Does ORBIS AG (ETR:OBS) Create Value For Shareholders?

Today we’ll evaluate ORBIS AG (ETR:OBS) to determine whether it could have potential as an investment idea. Specifically, we’ll consider its Return On Capital Employed (ROCE), since that will give us an insight into how efficiently the business can generate profits from the capital it requires.

Firstly, we’ll go over how we calculate ROCE. Next, we’ll compare it to others in its industry. Then we’ll determine how its current liabilities are affecting its ROCE.

What is Return On Capital Employed (ROCE)?

ROCE measures the ‘return’ (pre-tax profit) a company generates from capital employed in its business. Generally speaking a higher ROCE is better. Overall, it is a valuable metric that has its flaws. Author Edwin Whiting says to be careful when comparing the ROCE of different businesses, since ‘No two businesses are exactly alike.’

So, How Do We Calculate ROCE?

The formula for calculating the return on capital employed is:

Return on Capital Employed = Earnings Before Interest and Tax (EBIT) ÷ (Total Assets – Current Liabilities)

Or for ORBIS:

0.10 = €3.3m ÷ (€49m – €16m) (Based on the trailing twelve months to December 2018.)

So, ORBIS has an ROCE of 10.0%.

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Is ORBIS’s ROCE Good?

ROCE is commonly used for comparing the performance of similar businesses. We can see ORBIS’s ROCE is around the 12% average reported by the IT industry. Independently of how ORBIS compares to its industry, its ROCE in absolute terms appears decent, and the company may be worthy of closer investigation.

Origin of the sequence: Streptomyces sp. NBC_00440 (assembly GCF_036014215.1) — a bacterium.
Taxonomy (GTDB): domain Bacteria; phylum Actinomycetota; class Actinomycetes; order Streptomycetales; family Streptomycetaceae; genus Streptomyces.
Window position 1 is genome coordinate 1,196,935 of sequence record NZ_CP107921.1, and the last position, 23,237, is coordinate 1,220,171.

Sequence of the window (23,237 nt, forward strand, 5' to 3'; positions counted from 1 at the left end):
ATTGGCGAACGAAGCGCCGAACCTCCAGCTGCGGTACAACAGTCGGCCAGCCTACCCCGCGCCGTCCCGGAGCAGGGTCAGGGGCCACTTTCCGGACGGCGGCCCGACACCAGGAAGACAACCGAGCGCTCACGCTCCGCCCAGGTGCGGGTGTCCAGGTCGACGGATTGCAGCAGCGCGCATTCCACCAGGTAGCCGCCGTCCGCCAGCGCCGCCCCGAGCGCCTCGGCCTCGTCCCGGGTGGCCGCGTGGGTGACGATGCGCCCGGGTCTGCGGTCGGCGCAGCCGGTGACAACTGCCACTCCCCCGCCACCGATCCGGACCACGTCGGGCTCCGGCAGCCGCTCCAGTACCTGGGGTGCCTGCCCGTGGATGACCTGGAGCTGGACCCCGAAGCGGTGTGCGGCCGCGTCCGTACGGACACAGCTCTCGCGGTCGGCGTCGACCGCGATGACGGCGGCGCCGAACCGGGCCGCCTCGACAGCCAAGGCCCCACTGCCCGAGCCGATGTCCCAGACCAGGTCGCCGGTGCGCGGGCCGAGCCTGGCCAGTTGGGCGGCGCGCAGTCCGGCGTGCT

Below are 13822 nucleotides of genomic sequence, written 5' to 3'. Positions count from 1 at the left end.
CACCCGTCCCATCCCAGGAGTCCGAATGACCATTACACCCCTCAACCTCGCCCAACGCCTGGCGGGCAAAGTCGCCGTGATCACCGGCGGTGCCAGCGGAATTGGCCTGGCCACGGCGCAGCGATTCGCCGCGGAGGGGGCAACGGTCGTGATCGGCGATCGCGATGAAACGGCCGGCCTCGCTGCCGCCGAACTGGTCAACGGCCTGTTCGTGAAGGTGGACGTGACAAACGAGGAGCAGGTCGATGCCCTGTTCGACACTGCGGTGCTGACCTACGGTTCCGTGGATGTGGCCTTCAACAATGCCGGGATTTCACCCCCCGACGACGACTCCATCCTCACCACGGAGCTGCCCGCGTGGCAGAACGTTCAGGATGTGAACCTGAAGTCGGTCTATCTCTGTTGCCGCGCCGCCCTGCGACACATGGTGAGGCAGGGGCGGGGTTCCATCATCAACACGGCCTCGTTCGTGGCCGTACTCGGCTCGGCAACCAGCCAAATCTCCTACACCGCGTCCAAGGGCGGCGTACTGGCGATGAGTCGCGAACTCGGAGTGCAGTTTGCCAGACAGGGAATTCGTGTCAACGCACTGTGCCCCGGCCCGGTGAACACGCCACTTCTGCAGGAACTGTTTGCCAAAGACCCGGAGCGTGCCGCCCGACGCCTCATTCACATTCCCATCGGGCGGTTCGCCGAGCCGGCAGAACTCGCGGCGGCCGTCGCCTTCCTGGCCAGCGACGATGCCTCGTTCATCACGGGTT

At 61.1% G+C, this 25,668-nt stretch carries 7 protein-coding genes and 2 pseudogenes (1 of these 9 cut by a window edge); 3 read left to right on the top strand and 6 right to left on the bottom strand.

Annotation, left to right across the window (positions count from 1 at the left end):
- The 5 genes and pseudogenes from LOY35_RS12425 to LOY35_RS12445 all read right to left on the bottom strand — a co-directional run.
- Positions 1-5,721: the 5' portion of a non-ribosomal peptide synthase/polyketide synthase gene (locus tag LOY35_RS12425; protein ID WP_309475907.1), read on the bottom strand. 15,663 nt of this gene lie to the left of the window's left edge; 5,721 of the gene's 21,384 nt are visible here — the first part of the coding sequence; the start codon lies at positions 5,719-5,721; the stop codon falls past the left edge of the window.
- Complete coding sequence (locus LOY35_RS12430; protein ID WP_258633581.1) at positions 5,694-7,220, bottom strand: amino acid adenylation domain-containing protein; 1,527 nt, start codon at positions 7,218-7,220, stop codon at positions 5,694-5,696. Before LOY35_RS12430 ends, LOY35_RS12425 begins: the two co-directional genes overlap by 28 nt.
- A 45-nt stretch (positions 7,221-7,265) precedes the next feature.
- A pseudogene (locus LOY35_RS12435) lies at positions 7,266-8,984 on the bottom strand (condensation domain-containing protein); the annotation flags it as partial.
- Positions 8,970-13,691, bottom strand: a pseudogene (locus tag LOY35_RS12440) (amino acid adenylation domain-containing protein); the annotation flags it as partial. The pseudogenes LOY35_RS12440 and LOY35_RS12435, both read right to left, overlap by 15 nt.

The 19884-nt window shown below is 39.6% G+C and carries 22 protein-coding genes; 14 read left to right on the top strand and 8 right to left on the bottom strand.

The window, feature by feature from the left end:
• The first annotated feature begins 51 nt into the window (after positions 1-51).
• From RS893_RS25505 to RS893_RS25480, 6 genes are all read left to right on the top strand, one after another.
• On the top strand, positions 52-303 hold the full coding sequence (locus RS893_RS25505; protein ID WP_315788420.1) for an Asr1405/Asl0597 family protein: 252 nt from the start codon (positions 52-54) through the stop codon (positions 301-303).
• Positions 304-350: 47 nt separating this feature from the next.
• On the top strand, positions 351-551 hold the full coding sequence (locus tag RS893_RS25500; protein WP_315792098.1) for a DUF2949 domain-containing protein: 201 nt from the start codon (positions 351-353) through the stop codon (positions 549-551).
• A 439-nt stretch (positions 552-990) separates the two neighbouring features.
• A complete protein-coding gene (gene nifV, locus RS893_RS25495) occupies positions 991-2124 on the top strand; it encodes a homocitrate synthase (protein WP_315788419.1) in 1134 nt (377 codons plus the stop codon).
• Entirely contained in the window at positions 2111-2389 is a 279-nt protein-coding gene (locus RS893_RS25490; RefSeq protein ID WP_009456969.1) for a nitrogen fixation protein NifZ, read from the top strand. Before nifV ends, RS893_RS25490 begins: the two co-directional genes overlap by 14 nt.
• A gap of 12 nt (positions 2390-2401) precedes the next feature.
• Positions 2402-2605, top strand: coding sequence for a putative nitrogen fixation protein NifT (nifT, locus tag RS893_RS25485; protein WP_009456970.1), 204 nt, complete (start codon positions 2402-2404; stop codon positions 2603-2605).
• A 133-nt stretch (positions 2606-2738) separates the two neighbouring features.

Our data shows that ORBIS currently has an ROCE of 10.0%, compared to its ROCE of 6.9% 3 years ago. This makes us think the business might be improving.

XTRA:OBS Past Revenue and Net Income, May 22nd 2019
XTRA:OBS Past Revenue and Net Income, May 22nd 2019

Remember that this metric is backwards looking – it shows what has happened in the past, and does not accurately predict the future. ROCE can be misleading for companies in cyclical industries, with returns looking impressive during the boom times, but very weak during the busts. ROCE is only a point-in-time measure. Future performance is what matters, and you can see analyst predictions in our free report on analyst forecasts for the company.

How ORBIS’s Current Liabilities Impact Its ROCE

Short term (or current) liabilities, are things like supplier invoices, overdrafts, or tax bills that need to be paid within 12 months. Due to the way ROCE is calculated, a high level of current liabilities makes a company look as though it has less capital employed, and thus can (sometimes unfairly) boost the ROCE. To counteract this, we check if a company has high current liabilities, relative to its total assets.

ORBIS has total assets of €49m and current liabilities of €16m. Therefore its current liabilities are equivalent to approximately 33% of its total assets. ORBIS has a middling amount of current liabilities, increasing its ROCE somewhat.

The Bottom Line On ORBIS’s ROCE

While its ROCE looks good, it’s worth remembering that the current liabilities are making the business look better. ORBIS shapes up well under this analysis, but it is far from the only business delivering excellent numbers . You might also want to check this free collection of companies delivering excellent earnings growth.

If you are like me, then you will not want to miss this free list of growing companies that insiders are buying.

We aim to bring you long-term focused research analysis driven by fundamental data. Note that our analysis may not factor in the latest price-sensitive company announcements or qualitative material.

If you spot an error that warrants correction, please contact the editor at editorial-team@simplywallst.com. This article by Simply Wall St is general in nature. It does not constitute a recommendation to buy or sell any stock, and does not take account of your objectives, or your financial situation. Simply Wall St has no position in the stocks mentioned. Thank you for reading.